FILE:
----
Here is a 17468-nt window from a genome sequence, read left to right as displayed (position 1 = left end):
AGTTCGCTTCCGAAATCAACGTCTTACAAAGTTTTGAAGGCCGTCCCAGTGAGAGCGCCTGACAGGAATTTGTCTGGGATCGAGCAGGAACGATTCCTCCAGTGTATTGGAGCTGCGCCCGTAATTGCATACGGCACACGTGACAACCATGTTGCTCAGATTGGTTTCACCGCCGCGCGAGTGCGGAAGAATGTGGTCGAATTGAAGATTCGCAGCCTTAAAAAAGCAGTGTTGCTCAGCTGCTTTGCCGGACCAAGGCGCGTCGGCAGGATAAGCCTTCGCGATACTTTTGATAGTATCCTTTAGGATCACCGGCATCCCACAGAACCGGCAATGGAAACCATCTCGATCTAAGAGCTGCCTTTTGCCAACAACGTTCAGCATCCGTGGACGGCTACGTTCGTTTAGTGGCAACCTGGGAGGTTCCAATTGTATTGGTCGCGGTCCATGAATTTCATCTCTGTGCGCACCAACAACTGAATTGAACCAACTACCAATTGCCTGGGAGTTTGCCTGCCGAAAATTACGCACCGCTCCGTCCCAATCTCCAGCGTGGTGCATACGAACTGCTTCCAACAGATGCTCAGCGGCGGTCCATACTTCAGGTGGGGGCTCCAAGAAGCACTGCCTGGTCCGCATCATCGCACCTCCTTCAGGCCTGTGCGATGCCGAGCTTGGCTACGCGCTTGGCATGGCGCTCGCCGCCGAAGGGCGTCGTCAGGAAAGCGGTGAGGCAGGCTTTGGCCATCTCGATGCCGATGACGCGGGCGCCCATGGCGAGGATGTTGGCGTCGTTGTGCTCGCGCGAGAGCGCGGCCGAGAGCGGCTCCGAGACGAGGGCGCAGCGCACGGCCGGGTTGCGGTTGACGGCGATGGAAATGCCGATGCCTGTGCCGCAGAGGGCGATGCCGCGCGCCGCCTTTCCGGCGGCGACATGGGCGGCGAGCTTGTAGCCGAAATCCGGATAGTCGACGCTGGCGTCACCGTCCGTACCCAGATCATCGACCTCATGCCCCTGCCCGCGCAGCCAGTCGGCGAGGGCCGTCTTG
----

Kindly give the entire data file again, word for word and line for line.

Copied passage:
Here is a 17468-nt window from a genome sequence, read left to right as displayed (position 1 = left end):
AGTTCGCTTCCGAAATCAACGTCTTACAAAGTTTTGAAGGCCGTCCCAGTGAGAGCGCCTGACAGGAATTTGTCTGGGATCGAGCAGGAACGATTCCTCCAGTGTATTGGAGCTGCGCCCGTAATTGCATACGGCACACGTGACAACCATGTTGCTCAGATTGGTTTCACCGCCGCGCGAGTGCGGAAGAATGTGGTCGAATTGAAGATTCGCAGCCTTAAAAAAGCAGTGTTGCTCAGCTGCTTTGCCGGACCAAGGCGCGTCGGCAGGATAAGCCTTCGCGATACTTTTGATAGTATCCTTTAGGATCACCGGCATCCCACAGAACCGGCAATGGAAACCATCTCGATCTAAGAGCTGCCTTTTGCCAACAACGTTCAGCATCCGTGGACGGCTACGTTCGTTTAGTGGCAACCTGGGAGGTTCCAATTGTATTGGTCGCGGTCCATGAATTTCATCTCTGTGCGCACCAACAACTGAATTGAACCAACTACCAATTGCCTGGGAGTTTGCCTGCCGAAAATTACGCACCGCTCCGTCCCAATCTCCAGCGTGGTGCATACGAACTGCTTCCAACAGATGCTCAGCGGCGGTCCATACTTCAGGTGGGGGCTCCAAGAAGCACTGCCTGGTCCGCATCATCGCACCTCCTTCAGGCCTGTGCGATGCCGAGCTTGGCTACGCGCTTGGCATGGCGCTCGCCGCCGAAGGGCGTCGTCAGGAAAGCGGTGAGGCAGGCTTTGGCCATCTCGATGCCGATGACGCGGGCGCCCATGGCGAGGATGTTGGCGTCGTTGTGCTCGCGCGAGAGCGCGGCCGAGAGCGGCTCCGAGACGAGGGCGCAGCGCACGGCCGGGTTGCGGTTGACGGCGATGGAAATGCCGATGCCTGTGCCGCAGAGGGCGATGCCGCGCGCCGCCTTTCCGGCGGCGACATGGGCGGCGAGCTTGTAGCCGAAATCCGGATAGTCGACGCTGGCGTCACCGTCCGTACCCAGATCATCGACCTCATGCCCCTGCCCGCGCAGCCAGTCGGCGAGGGCCGTCTTG